• Cedar planks

    • Benefits: crisp edges, great look, not treated with chemicals but naturally durable

    • Detractors: takes time and a power drill to build beds, cedar is expensive, need to replace cedar in 5+ years due to wood rotting

    • My decision: We built cedar beds in our front yard, where we were more concerned about curb appeal and aesthetics. We didn’t want our beds spilling over onto the sidewalk. We purchased cedar from Fingerle Lumber. After cutting the boards to length, it took Kristen several hours to secure each bed together with screws.  

  • Logs

    • Benefits: free or inexpensive, very natural look, sustainable

    • Detractors: takes some time to find free logs on craigslist, may need a pickup truck and a strong friend to haul logs to your home, moving large logs around is difficult and could cause injury

    • My decision: We used logs as a border for our garden. We found free black locust logs and spent an afternoon cutting the logs to size and hauling them home. It was very difficult to get them up the hill. Adam bent our wheelbarrow in half doing it. However, since then we’ve used some smaller-diameter logs and found them much easier to work with.


Step 4- Create soil.

  • We used a mixed method of creating soil and it seems to have created some very sturdy, healthy vegetable plants. We’ve had very few weeds this first year as compost, our primary ingredient, has been heated to such a high temperature that weed seeds have died.

  • Here’s a list of the different organic materials we’ve thrown in our raised beds:

    • Compost, free from the City of Ann Arbor

    • Manure, free from a local horse farm (just google for riding stables and give them a call, and try to ask if they have aged manure (best!) or fresh manure (you’ll need to let this decompose before planting in it)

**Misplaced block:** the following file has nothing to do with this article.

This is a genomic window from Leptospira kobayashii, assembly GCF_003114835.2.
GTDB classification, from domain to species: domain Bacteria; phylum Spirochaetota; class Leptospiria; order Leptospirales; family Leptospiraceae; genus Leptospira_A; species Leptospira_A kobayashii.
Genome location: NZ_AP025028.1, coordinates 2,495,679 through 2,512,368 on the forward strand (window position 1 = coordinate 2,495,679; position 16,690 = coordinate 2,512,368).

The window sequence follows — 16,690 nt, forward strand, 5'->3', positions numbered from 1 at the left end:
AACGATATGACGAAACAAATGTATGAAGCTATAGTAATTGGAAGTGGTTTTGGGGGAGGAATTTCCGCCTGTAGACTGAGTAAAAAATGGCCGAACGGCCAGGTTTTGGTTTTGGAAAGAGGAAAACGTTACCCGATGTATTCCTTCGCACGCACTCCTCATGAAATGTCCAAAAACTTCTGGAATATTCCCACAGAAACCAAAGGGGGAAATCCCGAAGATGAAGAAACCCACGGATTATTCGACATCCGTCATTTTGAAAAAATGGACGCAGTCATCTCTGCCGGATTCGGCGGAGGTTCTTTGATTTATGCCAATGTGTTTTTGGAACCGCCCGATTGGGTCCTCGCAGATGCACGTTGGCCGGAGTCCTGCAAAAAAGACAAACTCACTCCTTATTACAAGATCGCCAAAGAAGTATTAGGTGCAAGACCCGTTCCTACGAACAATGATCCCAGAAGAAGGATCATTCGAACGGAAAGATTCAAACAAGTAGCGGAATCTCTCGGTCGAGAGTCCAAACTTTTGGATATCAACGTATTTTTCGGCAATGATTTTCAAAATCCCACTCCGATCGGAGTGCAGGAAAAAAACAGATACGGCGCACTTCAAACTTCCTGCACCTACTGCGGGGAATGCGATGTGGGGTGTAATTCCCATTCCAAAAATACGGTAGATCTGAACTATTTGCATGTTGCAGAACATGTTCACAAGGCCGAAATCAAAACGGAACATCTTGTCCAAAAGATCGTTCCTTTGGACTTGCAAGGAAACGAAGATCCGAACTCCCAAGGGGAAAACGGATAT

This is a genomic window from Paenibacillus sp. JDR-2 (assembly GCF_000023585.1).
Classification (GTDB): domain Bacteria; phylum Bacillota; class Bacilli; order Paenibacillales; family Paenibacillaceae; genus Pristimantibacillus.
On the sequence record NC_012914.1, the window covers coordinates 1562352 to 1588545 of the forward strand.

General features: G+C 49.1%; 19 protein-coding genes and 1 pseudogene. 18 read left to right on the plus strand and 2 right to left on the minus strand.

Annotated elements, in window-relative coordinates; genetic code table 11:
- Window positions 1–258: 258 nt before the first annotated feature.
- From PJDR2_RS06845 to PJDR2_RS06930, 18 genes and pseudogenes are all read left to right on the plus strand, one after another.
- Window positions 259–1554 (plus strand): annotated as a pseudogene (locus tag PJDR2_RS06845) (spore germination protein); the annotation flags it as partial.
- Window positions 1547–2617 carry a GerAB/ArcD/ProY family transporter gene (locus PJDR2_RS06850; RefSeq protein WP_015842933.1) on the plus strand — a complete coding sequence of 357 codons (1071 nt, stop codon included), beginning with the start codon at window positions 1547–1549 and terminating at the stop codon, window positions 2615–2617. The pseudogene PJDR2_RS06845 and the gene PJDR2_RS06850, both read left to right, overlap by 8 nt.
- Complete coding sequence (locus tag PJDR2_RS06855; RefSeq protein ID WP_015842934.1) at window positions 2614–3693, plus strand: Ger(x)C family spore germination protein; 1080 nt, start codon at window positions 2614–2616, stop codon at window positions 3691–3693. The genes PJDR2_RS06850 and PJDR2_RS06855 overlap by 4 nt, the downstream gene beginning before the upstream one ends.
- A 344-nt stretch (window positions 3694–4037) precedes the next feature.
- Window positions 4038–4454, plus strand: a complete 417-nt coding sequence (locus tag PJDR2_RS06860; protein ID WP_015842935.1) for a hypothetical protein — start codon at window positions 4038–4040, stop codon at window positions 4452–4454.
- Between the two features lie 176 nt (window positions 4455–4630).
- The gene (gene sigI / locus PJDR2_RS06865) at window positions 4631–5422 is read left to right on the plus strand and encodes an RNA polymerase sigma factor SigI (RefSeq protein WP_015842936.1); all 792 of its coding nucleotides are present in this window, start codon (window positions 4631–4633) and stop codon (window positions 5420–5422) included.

• Grass clippings, free, raked from the park and our lawn

    • Leaves, free, collected from the curb around our neighborhood during leaf season (try not to use leaves from black walnut or black locust as these inhibit veggie plant growth)

    • Woodchips, free, delivered to our driveway by local tree trimming companies working in the neighborhood (just google for companies and call to ask if they’ll drop a load for you)


Step 5- Mulch!

  • Mulch is the secret to success for home gardeners. You can use straw, hay, woodchips, landscape fabric, or black plastic. We’ve used all of these at one point or another and each has its own benefits, but make sure you use something!

  • Mulch retains soil moisture and suppresses weeds. In our very first garden our weeds grew taller than our vegetables, but the next year we were prepare and used black plastic. We laid it down in the spring on our bare soil, staked it to the ground, and cut holes in it to plant our tomatoes, peppers, etc. We spent very little time weeding and we harvested a bumper crop that encouraged us to keep gardening.


We love to help people grow food!

If you have any questions, please feel free to

Call  734-747-3099